I understand that this is basically an automated way to exercise an option for a customer as close to expiration time as possible, but I'm curious about how the system operates precisely.

Does the oracle check the prices continuously, say, every minute, or only once on the expiration date? Is there a standard protocol for exercise oracles, followed by all brokers and exchanges?

  • What country are these exchanges on and what are exercise oracles? Commented Jun 7, 2020 at 11:28
  • I've read about exercise oracles in a paper and thought to post the question here in case anyone knows more about them. Commented Jun 7, 2020 at 13:55
  • OK, you've read about exercise oracles. What are they? Commented Jun 7, 2020 at 20:24
  • Citing: "The exercise oracle looks at a price oracle at the time of expiry to determine if an option is in or out of the money" Commented Jun 7, 2020 at 20:31
  • 1
    US option exchanges allow exercise until 5:30 PM EST on expiration day though brokers may have an earlier cut-off time in order to meet submission deadlines. As mentioned by xirt, the OCC will exercise all options that expire one cent or more ITM at expiration. This is called Exercise by Exception. If you are long the option, you can designate to the OCC via your broker that you option not be auto exercised at expiration. As for your link, sorry but I can't help you. I only trade exchange traded options. Commented Jun 7, 2020 at 20:52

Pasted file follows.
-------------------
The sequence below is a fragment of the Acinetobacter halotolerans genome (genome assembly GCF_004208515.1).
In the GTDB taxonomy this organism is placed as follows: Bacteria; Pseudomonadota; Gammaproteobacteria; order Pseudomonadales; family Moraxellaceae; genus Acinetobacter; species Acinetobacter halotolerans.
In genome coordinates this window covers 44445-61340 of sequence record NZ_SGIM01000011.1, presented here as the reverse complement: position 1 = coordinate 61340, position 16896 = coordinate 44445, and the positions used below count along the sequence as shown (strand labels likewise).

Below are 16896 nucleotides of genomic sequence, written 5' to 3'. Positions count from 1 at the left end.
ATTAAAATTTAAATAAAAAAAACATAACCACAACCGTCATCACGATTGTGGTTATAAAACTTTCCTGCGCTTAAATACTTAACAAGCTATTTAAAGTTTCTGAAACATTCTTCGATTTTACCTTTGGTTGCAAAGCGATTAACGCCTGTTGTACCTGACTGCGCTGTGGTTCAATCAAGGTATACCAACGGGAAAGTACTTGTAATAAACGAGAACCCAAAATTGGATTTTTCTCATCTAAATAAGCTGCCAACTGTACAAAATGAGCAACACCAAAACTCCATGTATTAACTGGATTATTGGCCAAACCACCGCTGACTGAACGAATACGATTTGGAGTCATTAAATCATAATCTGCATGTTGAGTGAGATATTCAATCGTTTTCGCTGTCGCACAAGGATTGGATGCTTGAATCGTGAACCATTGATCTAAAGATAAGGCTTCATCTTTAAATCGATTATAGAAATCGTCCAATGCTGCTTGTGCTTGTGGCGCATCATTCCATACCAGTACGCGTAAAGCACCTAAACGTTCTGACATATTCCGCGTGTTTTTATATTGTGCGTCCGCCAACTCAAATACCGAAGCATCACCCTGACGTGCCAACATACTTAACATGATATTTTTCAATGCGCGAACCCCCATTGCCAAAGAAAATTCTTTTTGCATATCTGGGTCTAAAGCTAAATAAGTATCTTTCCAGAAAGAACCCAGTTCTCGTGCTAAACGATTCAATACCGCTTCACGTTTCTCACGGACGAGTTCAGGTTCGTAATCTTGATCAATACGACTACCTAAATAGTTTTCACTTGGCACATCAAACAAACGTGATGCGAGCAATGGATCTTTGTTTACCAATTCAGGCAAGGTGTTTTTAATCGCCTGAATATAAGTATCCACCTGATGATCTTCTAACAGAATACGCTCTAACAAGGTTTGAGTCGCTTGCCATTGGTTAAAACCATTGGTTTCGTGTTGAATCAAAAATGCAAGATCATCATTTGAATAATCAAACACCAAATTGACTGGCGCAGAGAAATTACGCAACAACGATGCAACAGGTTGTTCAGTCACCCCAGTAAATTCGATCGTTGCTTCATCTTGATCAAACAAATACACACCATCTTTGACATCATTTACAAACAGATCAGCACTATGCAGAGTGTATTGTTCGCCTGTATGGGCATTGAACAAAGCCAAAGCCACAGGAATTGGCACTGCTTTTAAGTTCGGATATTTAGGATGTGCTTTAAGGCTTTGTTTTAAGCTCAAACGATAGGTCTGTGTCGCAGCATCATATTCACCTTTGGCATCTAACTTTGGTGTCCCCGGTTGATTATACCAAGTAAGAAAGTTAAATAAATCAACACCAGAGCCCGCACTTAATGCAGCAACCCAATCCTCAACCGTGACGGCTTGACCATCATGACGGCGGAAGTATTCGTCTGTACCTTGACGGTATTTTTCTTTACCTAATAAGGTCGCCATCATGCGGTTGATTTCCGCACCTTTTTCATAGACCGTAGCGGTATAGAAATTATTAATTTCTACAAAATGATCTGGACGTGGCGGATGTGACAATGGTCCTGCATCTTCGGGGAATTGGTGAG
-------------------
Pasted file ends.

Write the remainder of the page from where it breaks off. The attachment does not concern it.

1 Answer 1


I haven't heard of the term "exercise oracle" but the US Option Clearing Corporation introduced an automatic exercise methodology a few years ago where after the close on expiration day, if at the close of the market the option was a penny or more in-the-money the option would automatically be exercised, unless the holder of the option issued a "contrary exercise instruction".

The closing price is determined from the closing price of the underlying security transmitted to the consolidated tape at the exchange close. From that, it is possible to determine whether or not an option is in the money (simple arithmetic).

Options clearing organizations in other jurisdictions using other security types may use a different methodology.

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